Some part of Silas’s progress lately is attributable to our new buddy:
The behaviorist recommended this Adaptil Collar for us. It isn’t a magic bullet. She said that some dogs would show a dramatic improvement in a day or two. Some dogs wouldn’t be any different at all. More common than either, according to her, is a kind of faint improvement. Many owners don’t notice much difference until the collar wears out, and then they think, “Oh, hmm, maybe it was helping a little.”
Adaptil (also known as DAP) is a synthetic simulation of a pheromone that mother dogs release while nursing puppies. The theory is that this scent, imperceptible to humans, is comforting to dogs at an instinctive level.
I’ve noticed one distinct, absolutely attributable improvement: Silas has always been fine in the car at highway speeds. In town, though, he can sometimes get the nervous shakes. He is much better since we put on the DAP collar.
Otherwise, we’ve seen some improvements that could be the collar, or could be training, or could be total coincidence. (Like yesterday’s encounter with the baby.) To give another example of the ambiguous-type improvements: a few weeks ago I accidentally took him to the park in morning rush hour trying to avoid the heat. He was totally okay. It could have been the DAP, or it could have been that he’s familiar enough with that park to dismiss the traffic.
The part of our experience that I thought would be the most useful to you guys, though, is that we have also tried the plug-in diffusers with very little success. My musings on the differences:
Your dog obviously doesn’t have to wear the plug-in diffuser. You don’t have to worry about it getting pulled off or wet, and it doesn’t interfere with your dog’s regular collar. A dog with separation anxiety should not be left alone while wearing any kind of collar, in case they panic and get tangled. I would also guess that the plug-ins put out a more consistent quantity of pheromone, since they’re electric with a fan mechanism.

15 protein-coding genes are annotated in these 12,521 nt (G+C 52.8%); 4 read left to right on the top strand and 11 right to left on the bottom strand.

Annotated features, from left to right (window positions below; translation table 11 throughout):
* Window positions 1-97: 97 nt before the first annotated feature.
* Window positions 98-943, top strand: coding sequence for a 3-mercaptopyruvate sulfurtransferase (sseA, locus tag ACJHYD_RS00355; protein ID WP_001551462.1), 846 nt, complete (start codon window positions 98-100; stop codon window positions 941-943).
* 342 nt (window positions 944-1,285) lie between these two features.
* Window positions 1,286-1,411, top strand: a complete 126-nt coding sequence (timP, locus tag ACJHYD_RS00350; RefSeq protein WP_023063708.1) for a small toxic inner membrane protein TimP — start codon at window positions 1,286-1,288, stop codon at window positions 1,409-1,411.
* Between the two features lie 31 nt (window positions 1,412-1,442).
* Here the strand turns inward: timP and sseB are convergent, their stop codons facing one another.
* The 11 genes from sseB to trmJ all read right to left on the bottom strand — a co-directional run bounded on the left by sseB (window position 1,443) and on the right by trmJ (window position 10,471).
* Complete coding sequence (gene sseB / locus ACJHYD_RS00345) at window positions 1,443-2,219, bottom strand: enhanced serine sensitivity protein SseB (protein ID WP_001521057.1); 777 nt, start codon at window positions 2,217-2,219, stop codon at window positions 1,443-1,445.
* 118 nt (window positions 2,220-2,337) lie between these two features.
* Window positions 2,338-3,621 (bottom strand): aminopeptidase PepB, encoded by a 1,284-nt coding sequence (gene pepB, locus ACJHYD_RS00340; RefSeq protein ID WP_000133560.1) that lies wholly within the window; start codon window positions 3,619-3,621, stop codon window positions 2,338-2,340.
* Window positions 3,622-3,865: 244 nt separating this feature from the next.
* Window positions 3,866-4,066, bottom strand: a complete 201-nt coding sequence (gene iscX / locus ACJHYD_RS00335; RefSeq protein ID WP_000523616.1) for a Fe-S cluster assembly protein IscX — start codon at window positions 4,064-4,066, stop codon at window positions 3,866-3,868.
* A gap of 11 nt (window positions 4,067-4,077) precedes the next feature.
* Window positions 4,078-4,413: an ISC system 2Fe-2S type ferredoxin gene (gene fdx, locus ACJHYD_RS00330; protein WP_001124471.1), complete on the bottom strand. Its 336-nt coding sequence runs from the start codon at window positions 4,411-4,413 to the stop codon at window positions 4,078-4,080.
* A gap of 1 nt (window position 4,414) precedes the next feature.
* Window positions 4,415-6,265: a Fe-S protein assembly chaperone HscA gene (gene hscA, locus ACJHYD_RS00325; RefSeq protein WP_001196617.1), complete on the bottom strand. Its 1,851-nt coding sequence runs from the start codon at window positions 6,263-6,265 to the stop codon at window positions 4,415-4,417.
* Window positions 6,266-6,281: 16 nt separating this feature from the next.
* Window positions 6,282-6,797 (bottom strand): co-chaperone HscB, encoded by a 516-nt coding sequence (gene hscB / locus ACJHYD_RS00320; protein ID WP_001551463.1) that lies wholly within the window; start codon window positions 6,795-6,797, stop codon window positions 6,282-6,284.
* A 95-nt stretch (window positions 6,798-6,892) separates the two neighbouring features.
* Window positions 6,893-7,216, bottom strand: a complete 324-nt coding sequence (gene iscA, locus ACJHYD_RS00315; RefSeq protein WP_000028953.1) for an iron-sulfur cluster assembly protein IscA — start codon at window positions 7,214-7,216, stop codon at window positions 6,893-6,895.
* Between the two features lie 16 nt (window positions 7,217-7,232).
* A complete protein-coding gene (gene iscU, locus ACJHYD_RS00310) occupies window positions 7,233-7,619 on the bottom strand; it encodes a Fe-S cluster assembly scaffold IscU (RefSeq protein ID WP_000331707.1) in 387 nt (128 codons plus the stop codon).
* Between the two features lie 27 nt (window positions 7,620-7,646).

If you have multiple dogs, the plug-ins would probably be cheaper. The pricing is complicated by the huge difference between online and retail prices. The collar is not as significantly discounted online. If you shop in bricks-and-mortar stores, the collar is significantly cheaper per month. If you shop online, one collar is roughly the same price as one diffuser refill. One plug in is good for 600 square feet, so most people will need multiples for whole-house coverage unless the dog spends most of his time in one room or area.
The main benefit of the collar, as opposed to the plug-in, is that it goes with your dog everywhere. It’s in the car, and on vacation, and at the park. Silas is more anxious away from home, so this is important for us. It’s probably a smaller dose, but it is more consistent exposure for a dog who is out-and-about a good bit. Also, consider your architecture. Our main living area has a loft-style ceiling that I think interfered with the diffuser’s effectiveness, even when we were running two.
The form we haven’t tried is the spray, which is designed to be used in small or temporary spaces, like cars or hotel rooms.